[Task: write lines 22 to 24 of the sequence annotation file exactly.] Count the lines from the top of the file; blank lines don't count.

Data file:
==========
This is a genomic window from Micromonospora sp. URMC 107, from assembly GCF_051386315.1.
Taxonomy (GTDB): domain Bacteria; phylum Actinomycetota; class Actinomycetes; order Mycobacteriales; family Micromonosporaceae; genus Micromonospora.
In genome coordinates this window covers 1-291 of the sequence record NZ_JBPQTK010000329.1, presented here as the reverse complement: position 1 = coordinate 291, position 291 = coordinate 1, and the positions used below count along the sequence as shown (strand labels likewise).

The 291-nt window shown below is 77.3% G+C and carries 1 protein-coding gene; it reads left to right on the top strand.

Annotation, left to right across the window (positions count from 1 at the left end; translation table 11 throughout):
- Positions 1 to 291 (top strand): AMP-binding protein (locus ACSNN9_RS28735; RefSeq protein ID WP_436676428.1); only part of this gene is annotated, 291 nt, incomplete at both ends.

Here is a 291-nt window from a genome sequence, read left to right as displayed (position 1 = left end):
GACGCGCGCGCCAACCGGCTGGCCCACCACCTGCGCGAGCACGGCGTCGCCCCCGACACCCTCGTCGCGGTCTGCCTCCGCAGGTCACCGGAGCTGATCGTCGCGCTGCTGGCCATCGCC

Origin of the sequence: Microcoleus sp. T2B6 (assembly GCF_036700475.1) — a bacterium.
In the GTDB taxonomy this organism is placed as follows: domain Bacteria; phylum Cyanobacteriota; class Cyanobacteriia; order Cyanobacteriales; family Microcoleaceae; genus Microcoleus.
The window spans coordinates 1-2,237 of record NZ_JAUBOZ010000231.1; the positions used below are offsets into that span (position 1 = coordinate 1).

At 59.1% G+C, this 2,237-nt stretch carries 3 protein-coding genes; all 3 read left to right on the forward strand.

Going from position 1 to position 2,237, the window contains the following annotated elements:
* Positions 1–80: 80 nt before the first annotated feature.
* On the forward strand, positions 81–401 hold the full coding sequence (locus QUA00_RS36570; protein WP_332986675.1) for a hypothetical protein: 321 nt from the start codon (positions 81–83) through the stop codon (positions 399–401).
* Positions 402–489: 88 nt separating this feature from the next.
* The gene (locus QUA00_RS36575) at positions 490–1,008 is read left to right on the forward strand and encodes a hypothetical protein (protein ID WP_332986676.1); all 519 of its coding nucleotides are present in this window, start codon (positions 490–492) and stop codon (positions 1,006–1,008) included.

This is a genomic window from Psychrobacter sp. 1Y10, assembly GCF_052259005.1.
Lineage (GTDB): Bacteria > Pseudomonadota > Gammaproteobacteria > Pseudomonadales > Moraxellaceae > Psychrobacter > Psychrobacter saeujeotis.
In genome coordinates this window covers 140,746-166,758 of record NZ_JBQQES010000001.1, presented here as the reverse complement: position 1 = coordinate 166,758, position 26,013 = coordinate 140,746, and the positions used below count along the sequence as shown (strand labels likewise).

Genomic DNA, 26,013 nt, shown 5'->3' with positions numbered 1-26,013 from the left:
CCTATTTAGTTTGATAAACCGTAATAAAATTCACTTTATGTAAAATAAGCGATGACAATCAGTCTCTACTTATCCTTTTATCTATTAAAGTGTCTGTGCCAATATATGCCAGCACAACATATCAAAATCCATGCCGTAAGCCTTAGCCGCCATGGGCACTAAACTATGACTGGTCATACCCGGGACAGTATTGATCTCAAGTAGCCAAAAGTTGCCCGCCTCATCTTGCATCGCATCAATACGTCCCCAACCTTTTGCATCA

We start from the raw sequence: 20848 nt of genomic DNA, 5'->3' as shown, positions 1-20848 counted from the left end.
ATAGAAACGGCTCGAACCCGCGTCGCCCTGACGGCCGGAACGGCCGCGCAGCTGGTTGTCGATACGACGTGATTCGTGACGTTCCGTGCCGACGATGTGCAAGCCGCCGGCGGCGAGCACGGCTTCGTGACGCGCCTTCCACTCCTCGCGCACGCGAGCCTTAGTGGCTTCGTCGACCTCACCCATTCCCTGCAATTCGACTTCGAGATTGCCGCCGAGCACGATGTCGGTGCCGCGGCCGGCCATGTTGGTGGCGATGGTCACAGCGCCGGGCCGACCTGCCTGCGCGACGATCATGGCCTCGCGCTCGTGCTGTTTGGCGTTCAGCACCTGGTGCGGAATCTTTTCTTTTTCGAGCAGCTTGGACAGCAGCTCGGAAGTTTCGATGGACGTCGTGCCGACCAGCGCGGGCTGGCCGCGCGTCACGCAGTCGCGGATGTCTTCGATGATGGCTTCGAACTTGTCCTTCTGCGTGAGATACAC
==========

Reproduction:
CCTATTTAGTTTGATAAACCGTAATAAAATTCACTTTATGTAAAATAAGCGATGACAATCAGTCTCTACTTATCCTTTTATCTATTAAAGTGTCTGTGCCAATATATGCCAGCACAACATATCAAAATCCATGCCGTAAGCCTTAGCCGCCATGGGCACTAAACTATGACTGGTCATACCCGGGACAGTATTGATCTCAAGTAGCCAAAAGTTGCCCGCCTCATCTTGCATCGCATCAATACGTCCCCAACCTTTTGCATCA

We start from the raw sequence: 20848 nt of genomic DNA, 5'->3' as shown, positions 1-20848 counted from the left end.
ATAGAAACGGCTCGAACCCGCGTCGCCCTGACGGCCGGAACGGCCGCGCAGCTGGTTGTCGATACGACGTGATTCGTGACGTTCCGTGCCGACGATGTGCAAGCCGCCGGCGGCGAGCACGGCTTCGTGACGCGCCTTCCACTCCTCGCGCACGCGAGCCTTAGTGGCTTCGTCGACCTCACCCATTCCCTGCAATTCGACTTCGAGATTGCCGCCGAGCACGATGTCGGTGCCGCGGCCGGCCATGTTGGTGGCGATGGTCACAGCGCCGGGCCGACCTGCCTGCGCGACGATCATGGCCTCGCGCTCGTGCTGTTTGGCGTTCAGCACCTGGTGCGGAATCTTTTCTTTTTCGAGCAGCTTGGACAGCAGCTCGGAAGTTTCGATGGACGTCGTGCCGACCAGCGCGGGCTGGCCGCGCGTCACGCAGTCGCGGATGTCTTCGATGATGGCTTCGAACTTGTCCTTCTGCGTGAGATACAC